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Obstet Gynecol Sci > Volume 58(1); 2015 > Article
Yoon, Mo, Park, Na, and Park: Carvenous lymphangioma of the vulva

Abstract

Lymphangioma is a rare proliferation of the lymphatic system which is classified as either lymphangioma circumscription or carvenous lymphangioma. The involvement of the vulva is very rare and only a small number of case reports have been made on carvenous lymphangioma of the vulva. We herein report a case of 20-year-old unmarried girl presented with gradually expanding and painless tumor of the left labium majus. The mass was removed surgically and pathology confirmed as carvenous lymphangioma, with no recurrences to date.

Introduction

Carvenous lymphangioma (CL) is extremely rare benign tumor of the vulva. To our knowledge, only 8 case reports describing patients with CL arising from the vulva reported. We here report a young patient who presented with a history of gradually growing vulva tumor , which was removed surgically and histologically diagnosed as CL.

Case report

A 20-year-old unmarried girl attended the outpatient clinic of KangNam Sacred heart Hospital because of gradually expanding and painless tumor of the vulva. She noticed a small mass on left labium majus five years ago that had been increasing in size over the past year. She had attained menarche at 14 years with regular cycles and was not sexually active. She had no unremarkable medical and surgical history. Physical examination revealed soft, pedunculated skin-covered mass, about 10 cm in diameter, arising from the left labium majus (Fig. 1A). Transrectal and transabdominal ultrasonography revealed no abnormal findings of the uterus, bilateral ovaries or other pelvic organ. The result of blood test were within normal limit and the rest of gynecologic and general examinations were normal. Under general anesthesia, a circular incision was made around the base of the stalk and vulva mass was resected. In pathologic findings, macroscopically the mass was relatively well demarcated with covering skin, measuring 10×9×3 cm. On section, the cut surface showed small cystic spaces containing clear fluid. Microscopically, dilated lymphatic vessels, often cystic and ectatic, were lined by flattened endothelial cells with the paucicellular fibrous background in the mid and the deep dermis (Fig. 1B). The lymphatic endothelial cells were positive in D2-40 immunohistochemical stain and positive nuclear staining for estrogen and progesterone receptor (PR) was noted in the stromal fibroblasts. After one year the patient is in good condition without evidence of recurrence.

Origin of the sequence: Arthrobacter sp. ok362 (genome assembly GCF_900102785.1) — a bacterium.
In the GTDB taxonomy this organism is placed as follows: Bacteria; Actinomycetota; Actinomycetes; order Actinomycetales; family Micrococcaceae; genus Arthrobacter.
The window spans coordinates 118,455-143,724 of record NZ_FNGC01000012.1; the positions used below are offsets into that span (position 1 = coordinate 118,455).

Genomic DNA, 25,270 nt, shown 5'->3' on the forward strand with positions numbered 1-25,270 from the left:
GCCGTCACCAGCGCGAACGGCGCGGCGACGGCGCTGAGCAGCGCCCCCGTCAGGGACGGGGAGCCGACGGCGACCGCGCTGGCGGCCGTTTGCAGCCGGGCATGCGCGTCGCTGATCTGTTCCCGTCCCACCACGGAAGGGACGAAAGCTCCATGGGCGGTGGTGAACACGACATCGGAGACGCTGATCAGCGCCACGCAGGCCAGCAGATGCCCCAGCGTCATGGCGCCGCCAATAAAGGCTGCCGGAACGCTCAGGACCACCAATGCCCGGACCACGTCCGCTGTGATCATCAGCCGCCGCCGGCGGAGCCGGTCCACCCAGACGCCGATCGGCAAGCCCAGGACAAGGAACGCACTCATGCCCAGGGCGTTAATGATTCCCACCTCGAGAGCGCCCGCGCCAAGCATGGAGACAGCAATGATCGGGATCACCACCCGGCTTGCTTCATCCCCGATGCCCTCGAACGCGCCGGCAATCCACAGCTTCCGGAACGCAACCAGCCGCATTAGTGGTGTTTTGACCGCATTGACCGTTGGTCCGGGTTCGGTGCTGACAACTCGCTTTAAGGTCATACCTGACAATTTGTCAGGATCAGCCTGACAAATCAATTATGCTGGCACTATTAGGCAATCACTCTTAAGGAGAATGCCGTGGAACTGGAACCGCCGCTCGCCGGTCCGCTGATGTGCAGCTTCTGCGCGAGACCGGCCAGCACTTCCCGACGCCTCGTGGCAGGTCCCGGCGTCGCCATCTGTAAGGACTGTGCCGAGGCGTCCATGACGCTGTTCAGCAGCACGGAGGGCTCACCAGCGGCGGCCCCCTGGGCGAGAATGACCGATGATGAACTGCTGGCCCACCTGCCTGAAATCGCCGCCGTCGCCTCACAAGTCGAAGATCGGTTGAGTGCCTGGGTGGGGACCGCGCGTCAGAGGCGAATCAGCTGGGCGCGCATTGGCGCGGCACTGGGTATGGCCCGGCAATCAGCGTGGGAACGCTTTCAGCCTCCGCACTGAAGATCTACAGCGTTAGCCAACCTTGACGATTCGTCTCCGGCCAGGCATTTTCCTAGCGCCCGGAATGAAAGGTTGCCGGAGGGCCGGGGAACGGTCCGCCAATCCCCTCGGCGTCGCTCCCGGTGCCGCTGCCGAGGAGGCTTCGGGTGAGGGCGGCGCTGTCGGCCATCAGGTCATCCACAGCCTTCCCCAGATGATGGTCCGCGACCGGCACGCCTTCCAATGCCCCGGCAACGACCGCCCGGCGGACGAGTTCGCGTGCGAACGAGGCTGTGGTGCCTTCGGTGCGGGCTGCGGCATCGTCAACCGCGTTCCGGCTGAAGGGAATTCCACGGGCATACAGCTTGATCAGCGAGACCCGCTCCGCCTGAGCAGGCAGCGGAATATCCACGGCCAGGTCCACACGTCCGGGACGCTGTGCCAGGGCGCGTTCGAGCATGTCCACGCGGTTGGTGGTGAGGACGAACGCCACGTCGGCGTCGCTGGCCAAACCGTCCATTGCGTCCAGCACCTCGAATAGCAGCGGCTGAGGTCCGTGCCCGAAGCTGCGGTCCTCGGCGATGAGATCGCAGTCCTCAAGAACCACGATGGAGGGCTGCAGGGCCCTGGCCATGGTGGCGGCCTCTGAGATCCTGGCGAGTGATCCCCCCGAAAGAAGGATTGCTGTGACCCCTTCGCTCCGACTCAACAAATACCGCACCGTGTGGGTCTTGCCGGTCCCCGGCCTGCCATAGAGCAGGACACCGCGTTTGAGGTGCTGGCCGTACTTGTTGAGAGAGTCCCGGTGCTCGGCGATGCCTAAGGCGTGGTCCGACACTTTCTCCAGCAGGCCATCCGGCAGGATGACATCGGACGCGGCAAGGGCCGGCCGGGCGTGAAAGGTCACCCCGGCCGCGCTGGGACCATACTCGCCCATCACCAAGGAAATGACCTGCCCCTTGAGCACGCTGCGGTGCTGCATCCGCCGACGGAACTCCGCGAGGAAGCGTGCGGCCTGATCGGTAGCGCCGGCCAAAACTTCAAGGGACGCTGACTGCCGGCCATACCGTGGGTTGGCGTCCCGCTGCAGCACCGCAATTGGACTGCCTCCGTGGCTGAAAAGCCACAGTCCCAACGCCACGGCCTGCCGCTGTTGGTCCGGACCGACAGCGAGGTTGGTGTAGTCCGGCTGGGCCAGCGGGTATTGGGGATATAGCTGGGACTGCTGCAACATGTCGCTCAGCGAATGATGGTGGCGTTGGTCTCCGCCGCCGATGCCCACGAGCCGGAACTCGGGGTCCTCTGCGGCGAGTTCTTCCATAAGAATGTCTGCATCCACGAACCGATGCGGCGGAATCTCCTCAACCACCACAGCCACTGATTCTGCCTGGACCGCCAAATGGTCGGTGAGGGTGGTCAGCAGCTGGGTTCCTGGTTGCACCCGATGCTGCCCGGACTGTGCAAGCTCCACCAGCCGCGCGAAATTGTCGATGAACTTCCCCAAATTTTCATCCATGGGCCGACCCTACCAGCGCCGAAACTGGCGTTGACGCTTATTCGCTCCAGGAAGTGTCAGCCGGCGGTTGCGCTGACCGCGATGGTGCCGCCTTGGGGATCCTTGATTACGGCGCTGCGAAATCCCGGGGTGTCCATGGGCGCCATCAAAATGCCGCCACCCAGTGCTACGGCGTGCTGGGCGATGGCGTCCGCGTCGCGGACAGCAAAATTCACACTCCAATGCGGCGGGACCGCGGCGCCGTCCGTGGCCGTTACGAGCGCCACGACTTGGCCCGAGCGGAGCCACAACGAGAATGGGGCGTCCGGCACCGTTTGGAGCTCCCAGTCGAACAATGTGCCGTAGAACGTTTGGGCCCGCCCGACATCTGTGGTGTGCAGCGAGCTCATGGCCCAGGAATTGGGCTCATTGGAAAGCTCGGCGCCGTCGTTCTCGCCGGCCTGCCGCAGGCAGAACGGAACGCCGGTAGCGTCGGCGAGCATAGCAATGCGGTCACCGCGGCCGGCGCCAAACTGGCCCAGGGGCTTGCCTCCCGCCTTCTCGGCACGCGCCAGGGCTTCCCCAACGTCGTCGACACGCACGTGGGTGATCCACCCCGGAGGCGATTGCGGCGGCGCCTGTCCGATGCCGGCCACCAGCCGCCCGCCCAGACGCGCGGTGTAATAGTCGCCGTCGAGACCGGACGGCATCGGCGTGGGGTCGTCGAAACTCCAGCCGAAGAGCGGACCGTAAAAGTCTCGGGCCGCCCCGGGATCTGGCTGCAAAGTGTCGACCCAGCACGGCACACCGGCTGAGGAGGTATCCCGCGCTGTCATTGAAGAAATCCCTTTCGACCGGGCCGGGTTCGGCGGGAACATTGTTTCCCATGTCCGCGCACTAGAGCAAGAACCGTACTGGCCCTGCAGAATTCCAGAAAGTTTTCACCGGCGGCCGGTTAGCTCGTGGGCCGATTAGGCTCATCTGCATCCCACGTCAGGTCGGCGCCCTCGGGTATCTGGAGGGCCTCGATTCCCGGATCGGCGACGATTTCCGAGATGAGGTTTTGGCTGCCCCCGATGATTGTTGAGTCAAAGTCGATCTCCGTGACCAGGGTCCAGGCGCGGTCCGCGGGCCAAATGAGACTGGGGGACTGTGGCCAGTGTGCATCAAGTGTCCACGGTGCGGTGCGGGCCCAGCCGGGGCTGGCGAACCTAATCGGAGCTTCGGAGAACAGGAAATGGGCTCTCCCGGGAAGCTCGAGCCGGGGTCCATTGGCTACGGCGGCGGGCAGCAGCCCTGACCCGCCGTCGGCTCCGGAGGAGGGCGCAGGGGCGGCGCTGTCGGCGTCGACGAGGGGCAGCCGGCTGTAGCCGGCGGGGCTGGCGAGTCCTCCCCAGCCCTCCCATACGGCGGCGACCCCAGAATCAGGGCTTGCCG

Discussion

Lymphangiomas is benign tumor of the lymphatic system. which is classified into lymphangioma circumscription or CL also known as cystic hygroma, according to the location of lymphatics [1]. Lymphangioma circumscriptum is the most common cutaneous form of lymphangioma and the dilated lymphatics are located in the upper dermis and epidermis. It has typical skin findings such as multiple gelatinous-like papulo-vesicular vesicles or warty lesions that may appear pink, red, or black in color. In contrast to lymphangioma circumscriptum, CL present a small or large, ill-defined, poorly circumscribed subcutaneous swelling without epidermal changes because the dilated lymphatics are located within the deep reticular dermis and subcutaneous fat [2]. Cystic hygroma is reserved for those congenital lymphatic malformations that appears at birth or infancy and almost identical histopathologically to CL except that it has fewer but larger cystic cavities containing lymph [3].